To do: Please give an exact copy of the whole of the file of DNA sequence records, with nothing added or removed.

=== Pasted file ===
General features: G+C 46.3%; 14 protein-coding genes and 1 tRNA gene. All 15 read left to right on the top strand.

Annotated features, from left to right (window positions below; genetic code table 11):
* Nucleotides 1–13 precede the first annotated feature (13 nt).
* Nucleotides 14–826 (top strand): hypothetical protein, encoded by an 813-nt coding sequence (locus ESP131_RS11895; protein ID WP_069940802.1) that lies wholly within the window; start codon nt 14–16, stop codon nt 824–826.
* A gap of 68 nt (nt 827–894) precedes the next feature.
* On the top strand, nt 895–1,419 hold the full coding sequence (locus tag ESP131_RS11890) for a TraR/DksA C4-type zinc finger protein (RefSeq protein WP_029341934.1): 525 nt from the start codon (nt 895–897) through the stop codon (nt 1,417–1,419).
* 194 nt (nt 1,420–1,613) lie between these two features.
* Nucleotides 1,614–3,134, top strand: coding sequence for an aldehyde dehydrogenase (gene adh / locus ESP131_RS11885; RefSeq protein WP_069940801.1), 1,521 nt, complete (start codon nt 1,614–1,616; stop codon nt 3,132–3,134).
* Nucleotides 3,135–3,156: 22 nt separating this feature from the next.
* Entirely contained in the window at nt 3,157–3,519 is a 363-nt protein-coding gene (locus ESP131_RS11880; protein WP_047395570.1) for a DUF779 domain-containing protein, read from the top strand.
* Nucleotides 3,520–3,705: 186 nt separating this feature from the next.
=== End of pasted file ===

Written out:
General features: G+C 46.3%; 14 protein-coding genes and 1 tRNA gene. All 15 read left to right on the top strand.

Annotated features, from left to right (window positions below; genetic code table 11):
* Nucleotides 1–13 precede the first annotated feature (13 nt).
* Nucleotides 14–826 (top strand): hypothetical protein, encoded by an 813-nt coding sequence (locus ESP131_RS11895; protein ID WP_069940802.1) that lies wholly within the window; start codon nt 14–16, stop codon nt 824–826.
* A gap of 68 nt (nt 827–894) precedes the next feature.
* On the top strand, nt 895–1,419 hold the full coding sequence (locus tag ESP131_RS11890) for a TraR/DksA C4-type zinc finger protein (RefSeq protein WP_029341934.1): 525 nt from the start codon (nt 895–897) through the stop codon (nt 1,417–1,419).
* 194 nt (nt 1,420–1,613) lie between these two features.
* Nucleotides 1,614–3,134, top strand: coding sequence for an aldehyde dehydrogenase (gene adh / locus ESP131_RS11885; RefSeq protein WP_069940801.1), 1,521 nt, complete (start codon nt 1,614–1,616; stop codon nt 3,132–3,134).
* Nucleotides 3,135–3,156: 22 nt separating this feature from the next.
* Entirely contained in the window at nt 3,157–3,519 is a 363-nt protein-coding gene (locus ESP131_RS11880; protein WP_047395570.1) for a DUF779 domain-containing protein, read from the top strand.
* Nucleotides 3,520–3,705: 186 nt separating this feature from the next.